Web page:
Why Fall Is the Best Time to Plant

By Daniel Prynne, Volunteer

Adding new plants to your garden is popular in the spring and summer months thanks to Oregon’s ample sunshine and the wide selection of flowering plants, shrubs, grasses and trees. Despite the popularity of spring planting, fall is actually one of the best times to put new native plants in the ground so they can take root. 

Reasons to Work Your Green Thumb This Fall

Lots of Rain
Late September, October and early November is the perfect time to re-invigorate your backyard with native species. If there is one thing you can count on in Oregon, it’s a wet fall and winter, ensuring moist soil. No need to add water, making it an eco-friendly time to plant, as well as a beneficial time for your garden.

Time to Establish Roots
Planting before spring means your plants have time to set roots before the rapid growing season. By the time the first milder spring days arrive, the early local pollinators will appreciate the variety of flowers already available, saving yourself (and them) a trip to the nursery. 

Less Disruption to Wildlife
Birds and mammals are nesting in the spring. By planting in the fall, you won’t disrupt birds whilst pruning and planting as they have finished nesting and many will already be migrating to warming climates. Every year, our Wildlife Care Center takes in orphaned baby birds who were victims of spring pruning. Help save lives by pruning in the fall, once all those babies have fledged.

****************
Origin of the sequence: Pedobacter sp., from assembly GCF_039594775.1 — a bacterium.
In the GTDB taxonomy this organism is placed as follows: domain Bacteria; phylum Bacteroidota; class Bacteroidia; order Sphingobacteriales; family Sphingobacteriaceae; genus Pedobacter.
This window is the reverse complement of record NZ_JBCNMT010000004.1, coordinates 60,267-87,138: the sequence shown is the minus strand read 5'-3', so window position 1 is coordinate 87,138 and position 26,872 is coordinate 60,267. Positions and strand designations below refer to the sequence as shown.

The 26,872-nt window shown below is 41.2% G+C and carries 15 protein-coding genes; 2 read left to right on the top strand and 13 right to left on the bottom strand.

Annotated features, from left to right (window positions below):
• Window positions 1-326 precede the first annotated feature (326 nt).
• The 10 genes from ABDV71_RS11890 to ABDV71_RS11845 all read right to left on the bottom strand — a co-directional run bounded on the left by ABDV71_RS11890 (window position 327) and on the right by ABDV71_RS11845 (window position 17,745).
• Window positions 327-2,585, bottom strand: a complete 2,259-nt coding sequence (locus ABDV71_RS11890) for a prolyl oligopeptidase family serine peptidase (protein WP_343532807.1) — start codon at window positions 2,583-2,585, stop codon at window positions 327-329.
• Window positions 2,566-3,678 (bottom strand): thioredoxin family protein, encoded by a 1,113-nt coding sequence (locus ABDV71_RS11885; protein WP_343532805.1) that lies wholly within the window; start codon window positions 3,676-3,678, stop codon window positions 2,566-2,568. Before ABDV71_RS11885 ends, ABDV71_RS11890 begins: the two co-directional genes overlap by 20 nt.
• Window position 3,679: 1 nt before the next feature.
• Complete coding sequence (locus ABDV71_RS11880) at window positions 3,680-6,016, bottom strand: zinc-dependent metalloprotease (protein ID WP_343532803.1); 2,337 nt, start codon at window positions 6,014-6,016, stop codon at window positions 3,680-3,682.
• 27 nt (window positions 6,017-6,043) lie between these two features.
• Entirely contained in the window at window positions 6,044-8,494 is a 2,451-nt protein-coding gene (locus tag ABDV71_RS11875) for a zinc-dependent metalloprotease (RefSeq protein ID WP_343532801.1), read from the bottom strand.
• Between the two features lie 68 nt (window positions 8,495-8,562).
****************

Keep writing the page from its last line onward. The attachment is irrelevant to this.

Keep in mind that most plants aren’t in bloom in the fall, so your trip to the nursery won’t be as flashy as during a spring visit. Don’t worry though. Come spring, you’ll be dazzled by your already established new additions to your backyard habitat.

When choosing what to plant during the fall, the PNW offers hardy and beautiful native species that are as attractive as ornamentals and come pre-adapted to our wet winters and dry summers. Want to learn more about native plants in the Portland Metro Area? Check out resources on our Backyard Habitat Certification Program page, a program done in partnership with Columbia Land Trust.

Spending time in the garden doesn’t have to be reserved for the sunnier months. There are plenty of great native plants that will positively contribute to the long term health and prosperity of your backyard habitat (and often with a Fall discount!). Not only will your local ecosystem appreciate the additions, but come springtime you and your admiring neighbors will too. 

California Scrub-Jay, photo by Scott Carpenter